3 in 5 new HIV infections are girls without access to education, says WHO

… Laments high malnutrition cases among children

By Chioma Obinna

As Eastern African region faces acute food insecurity occasioned by conflict among others, the World Health Organisation, WHO is scaling up its operations in eastern Africa, lamenting that the health risks in the region were increasing, while access to health care continue to deteriorate.

Eastern Africa is currently faced with acute food insecurity caused by conflict, extreme weather events – including the worst drought in 40 years induced by climate change, rising international food and fuel prices and the impact of the COVID-19 pandemic.

WHO says over 80 million people in the eastern African region are food insecure and resorting to desperate measures to feed themselves and their families.

Speaking on the development, WHO Assistant Director-General for Emergency Response, Dr Ibrahima Socé Fall who identified cost of inaction as a major problem said” The cost of inaction is high,” said,  “While the clear priority is to prevent people from starving, we must simultaneously strengthen our health response to prevent disease and save lives. Even one life lost from a vaccine-preventable disease, diarrhoea, or medical complications from malnutrition in today’s world is one life too many.” 

Fail explained that that as malnutrition increases, the health needs in the region are mounting, especially among children, and clean water is becoming scarce.  “ As people leave their homes in search of food, they can no longer access health services, and become more at risk from disease outbreaks. “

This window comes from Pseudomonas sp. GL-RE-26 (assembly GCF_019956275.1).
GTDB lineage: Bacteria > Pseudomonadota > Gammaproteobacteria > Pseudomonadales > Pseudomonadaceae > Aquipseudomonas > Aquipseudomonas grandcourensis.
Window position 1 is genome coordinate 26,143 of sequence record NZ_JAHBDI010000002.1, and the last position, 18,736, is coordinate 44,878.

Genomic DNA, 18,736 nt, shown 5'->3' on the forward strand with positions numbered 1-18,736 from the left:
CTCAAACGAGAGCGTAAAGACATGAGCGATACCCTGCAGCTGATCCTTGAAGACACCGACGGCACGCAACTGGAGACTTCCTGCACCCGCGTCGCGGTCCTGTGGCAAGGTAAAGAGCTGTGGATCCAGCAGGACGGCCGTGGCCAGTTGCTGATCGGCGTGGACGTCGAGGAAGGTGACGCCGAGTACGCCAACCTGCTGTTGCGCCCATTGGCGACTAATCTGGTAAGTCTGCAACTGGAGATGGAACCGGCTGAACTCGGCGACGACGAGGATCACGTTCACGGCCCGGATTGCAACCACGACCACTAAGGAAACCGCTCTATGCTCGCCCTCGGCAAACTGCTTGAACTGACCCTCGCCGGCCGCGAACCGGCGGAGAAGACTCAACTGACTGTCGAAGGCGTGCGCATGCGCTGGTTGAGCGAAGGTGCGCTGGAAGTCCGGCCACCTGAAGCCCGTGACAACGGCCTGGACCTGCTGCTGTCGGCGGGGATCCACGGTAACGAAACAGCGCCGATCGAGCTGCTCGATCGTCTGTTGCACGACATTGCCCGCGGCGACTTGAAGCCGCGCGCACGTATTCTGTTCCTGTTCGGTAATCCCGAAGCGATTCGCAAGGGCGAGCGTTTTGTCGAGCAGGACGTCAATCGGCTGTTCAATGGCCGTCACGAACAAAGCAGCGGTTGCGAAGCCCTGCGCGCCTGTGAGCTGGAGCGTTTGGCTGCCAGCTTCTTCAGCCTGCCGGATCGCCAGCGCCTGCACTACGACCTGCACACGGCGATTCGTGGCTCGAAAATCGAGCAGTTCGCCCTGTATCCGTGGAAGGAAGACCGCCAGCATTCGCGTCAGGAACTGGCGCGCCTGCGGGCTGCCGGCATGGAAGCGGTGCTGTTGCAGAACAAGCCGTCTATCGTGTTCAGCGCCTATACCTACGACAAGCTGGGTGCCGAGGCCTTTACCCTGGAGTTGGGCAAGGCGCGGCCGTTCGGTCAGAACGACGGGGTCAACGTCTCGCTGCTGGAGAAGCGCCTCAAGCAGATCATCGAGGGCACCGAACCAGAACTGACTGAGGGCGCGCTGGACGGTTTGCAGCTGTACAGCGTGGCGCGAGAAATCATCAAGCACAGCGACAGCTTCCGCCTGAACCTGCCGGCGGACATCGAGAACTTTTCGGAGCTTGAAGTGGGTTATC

Fall  who spoke in Nairobi where WHO convened a two-day meeting to plan its response across the seven countries affected by the health emergency – Djibouti, Ethiopia, Kenya, Somalia, South Sudan, Sudan and Uganda – and coordinate with other UN agencies and partners.

WHO’s emergency response is focused on ensuring affected populations can access essential health services, treating sick children with severe malnutrition, and preventing, detecting and responding to infectious disease outbreaks.

WHO is setting up a hub in Nairobi, from where it will coordinate the response and organize the delivery of life-saving medical supplies to where they are needed most.  These supplies include medicines, vaccines, as well the medicines and equipment needed to treat children who are severely malnourished.

Other than providing these critical supplies, WHO are working with ministries of health in the affected countries to set up robust disease surveillance systems to be able to quickly detect and respond to disease outbreaks.

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